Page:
Were I not a human being I would want to be a bird – how lovely it would be to fly! Apart from being able to go from place to place quickly and efficiently, could there be anything more liberating than taking to the air without a thought and then flying freely before returning to terra firma? And for exhilaration, how about circling high in the sky supported by a current of warm air?
But setting aside these shorter flights, there would be the adventures when taking ‘migratory’ journeys, sight-seeing as one flies across oceans and continents. Indeed, it was one of Europe’s migratory stalwarts – the tiny sedge warbler – which inspired this blog. Holding him or her in my hands – the two genders are indistinguishable – before it flew off to sub-Saharan Africa was very special (see illustration).
That birds migrate was known to the ancient Greeks, but it took millennia to discover exactly what went on. Some theories were amusingly whimsical: swallows, for example, overwintered on the moon! Now however, in large part thanks to ringing, we know more. Through a worldwide network of ringing centres, birds are caught and tabbed using uniquely-numbered metal or plastic rings attached to a leg or a wing. The ringed birds are then set free and if re-captured their whereabouts and condition are noted and entered in a data bank for sharing globally.
I met my sedge warbler three weeks ago at a ringing centre just near our home in Brittany. The centre, an inauspicious wooden hut, is surrounded by acres of reed beds and marshland. On one side is the Atlantic Ocean, on another the brackish Trunvel lake, the remainder is farmland. With its rich plant life and its abundance of flying insects, for hundreds of thousands of years the area has served as a home for local birds and a staging post for birds migrating between Scandinavia, Europe and Africa. Fortunately, this unique and irreplaceable bird habitat is now part of a nature reserve, with the nearby beach and its immediate hinterland similarly protected.
For our visit – I went with a birder friend – we arrived at the centre soon after dawn. Work had started hours earlier with a handful of volunteers and Marie, the centre manager, collecting birds and logging their details. Each hour the volunteers went out in their chest-high waders to bag the birds that had been trapped in the fine nets criss-crossing the reed beds.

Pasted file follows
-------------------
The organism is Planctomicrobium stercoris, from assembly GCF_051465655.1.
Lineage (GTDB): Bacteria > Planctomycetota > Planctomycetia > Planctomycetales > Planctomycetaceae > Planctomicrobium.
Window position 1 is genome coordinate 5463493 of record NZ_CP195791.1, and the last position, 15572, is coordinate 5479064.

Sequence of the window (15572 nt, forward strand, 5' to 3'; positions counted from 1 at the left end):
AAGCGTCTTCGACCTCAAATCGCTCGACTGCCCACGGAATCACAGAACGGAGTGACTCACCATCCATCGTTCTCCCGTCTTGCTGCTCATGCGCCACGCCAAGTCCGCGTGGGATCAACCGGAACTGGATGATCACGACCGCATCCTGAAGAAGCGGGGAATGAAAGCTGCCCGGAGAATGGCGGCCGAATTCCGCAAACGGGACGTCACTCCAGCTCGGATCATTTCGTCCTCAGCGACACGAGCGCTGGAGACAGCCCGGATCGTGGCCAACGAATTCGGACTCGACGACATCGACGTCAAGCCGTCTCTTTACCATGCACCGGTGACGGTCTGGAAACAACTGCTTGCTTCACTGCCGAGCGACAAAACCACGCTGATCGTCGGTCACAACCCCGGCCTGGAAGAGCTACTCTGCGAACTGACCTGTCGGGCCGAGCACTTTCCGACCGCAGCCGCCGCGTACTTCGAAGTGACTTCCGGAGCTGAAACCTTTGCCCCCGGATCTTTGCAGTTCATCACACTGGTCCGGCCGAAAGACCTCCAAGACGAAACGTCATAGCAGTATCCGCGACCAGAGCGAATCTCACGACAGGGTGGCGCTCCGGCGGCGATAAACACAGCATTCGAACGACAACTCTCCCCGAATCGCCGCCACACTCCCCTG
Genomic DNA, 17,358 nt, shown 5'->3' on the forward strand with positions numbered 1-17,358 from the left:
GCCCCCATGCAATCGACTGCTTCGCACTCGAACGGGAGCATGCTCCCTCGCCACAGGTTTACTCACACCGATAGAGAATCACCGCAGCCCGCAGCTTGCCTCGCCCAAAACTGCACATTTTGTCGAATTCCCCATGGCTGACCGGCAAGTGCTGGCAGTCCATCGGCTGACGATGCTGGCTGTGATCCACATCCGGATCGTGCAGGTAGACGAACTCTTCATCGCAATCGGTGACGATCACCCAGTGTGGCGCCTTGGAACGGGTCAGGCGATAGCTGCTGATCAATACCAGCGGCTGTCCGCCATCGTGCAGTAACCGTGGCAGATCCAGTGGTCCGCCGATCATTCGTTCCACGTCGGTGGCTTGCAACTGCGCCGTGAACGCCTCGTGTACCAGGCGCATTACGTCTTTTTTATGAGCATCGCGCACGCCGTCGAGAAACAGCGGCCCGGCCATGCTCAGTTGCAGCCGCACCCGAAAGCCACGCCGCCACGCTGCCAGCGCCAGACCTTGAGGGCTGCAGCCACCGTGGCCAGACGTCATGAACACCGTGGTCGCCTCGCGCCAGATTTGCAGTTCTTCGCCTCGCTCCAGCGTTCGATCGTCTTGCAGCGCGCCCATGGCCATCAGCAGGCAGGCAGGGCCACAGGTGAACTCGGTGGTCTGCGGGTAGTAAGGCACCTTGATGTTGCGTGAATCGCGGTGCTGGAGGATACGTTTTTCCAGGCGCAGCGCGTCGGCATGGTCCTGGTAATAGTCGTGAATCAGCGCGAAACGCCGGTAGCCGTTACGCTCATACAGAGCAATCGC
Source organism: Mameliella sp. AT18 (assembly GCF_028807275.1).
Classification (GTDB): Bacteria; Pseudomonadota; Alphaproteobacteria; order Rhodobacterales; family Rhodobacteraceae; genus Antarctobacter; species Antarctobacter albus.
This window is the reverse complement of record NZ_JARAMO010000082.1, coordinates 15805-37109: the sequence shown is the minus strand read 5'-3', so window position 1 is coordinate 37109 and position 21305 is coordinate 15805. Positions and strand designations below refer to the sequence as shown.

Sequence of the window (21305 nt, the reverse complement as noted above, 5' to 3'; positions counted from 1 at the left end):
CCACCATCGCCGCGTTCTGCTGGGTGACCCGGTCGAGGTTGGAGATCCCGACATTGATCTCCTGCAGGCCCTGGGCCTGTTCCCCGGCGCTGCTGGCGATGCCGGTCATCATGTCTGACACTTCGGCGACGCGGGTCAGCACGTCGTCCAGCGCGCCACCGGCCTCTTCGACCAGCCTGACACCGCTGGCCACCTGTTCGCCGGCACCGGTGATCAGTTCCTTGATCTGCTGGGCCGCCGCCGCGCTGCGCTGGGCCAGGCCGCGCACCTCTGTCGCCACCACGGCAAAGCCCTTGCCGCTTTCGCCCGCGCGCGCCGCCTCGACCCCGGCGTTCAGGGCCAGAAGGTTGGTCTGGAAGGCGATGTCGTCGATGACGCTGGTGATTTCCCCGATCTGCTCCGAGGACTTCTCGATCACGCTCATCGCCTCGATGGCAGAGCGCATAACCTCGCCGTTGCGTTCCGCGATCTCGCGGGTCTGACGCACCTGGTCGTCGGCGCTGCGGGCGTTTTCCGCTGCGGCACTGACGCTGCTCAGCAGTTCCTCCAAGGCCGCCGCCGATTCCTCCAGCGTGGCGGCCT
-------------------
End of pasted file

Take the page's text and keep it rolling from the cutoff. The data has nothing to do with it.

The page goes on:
The centre, which deals primarily with small birds, was established in 1988 and, weather permitting, now rings birds every day from early July to the end of October. In a good year the centre rings around 6000 birds; this year, possibly due to climate change, the figure is expected to be much lower.
When brought out of its bag, each bird is checked for the presence of a previous ring, is weighed, has its feathers inspected, its leg and wing length measured, its overall condition assessed, its belly checked to see its level of nourishment and, finally, it is ringed. In all this, everything including the new or extant ring number, is logged meticulously.
During our visit we were shown how, when handled properly, most birds happily submit to being examined. Well, all but the blue tit who we saw pecking at its handler and wriggling throughout! As a species, blue tits have ‘attitude’, as Marie put it.
After an hour or so at the centre, I asked Marie if I could hold one of the ringed birds before it was set free. She agreed, deciding it should be a sedge warbler which she described as one of the more robust of the small birds. I would first have to learn how it should be handled.
Ringing continued and three bird-bags later it was ‘my’ sedge warbler’s turn. According to all the measurements it was healthy, weighed 12 grammes, and looked fit and ready to set off for Africa. It had probably flown in from Norway and if resident for a while at the centre it would have taken up to nine days of feeding to replenish the fat stores and to build up adequate muscle bulk for a successful flight south. Now, with help from the elements, within four days it could be half way to Sub Saharan Africa in one flight.
Being handed the sedge warbler, being entrusted with such a tiny bird as it looked around but otherwise stayed very still, was magical. Opening my cupped hands and watching it fly up into a bush and then set off on its 10,000km journey was somehow humbling. Odd as it may seem, I almost felt part of me would be flying with it.
And incidentally, while it has long been believed that the life expectancy of a sedge warbler is 2-3 years, through ringing it is now known that an eleven year old is still flying long distances.
The illustration is a photo of ‘my’ tiny sedge warbler with its head peeping out between two fingers of my cupped hands. It had just been ringed and would soon be off to Africa.
For helping me write this blog I would like to thank Jeni, Marie, Monica, Rohan and Vivien.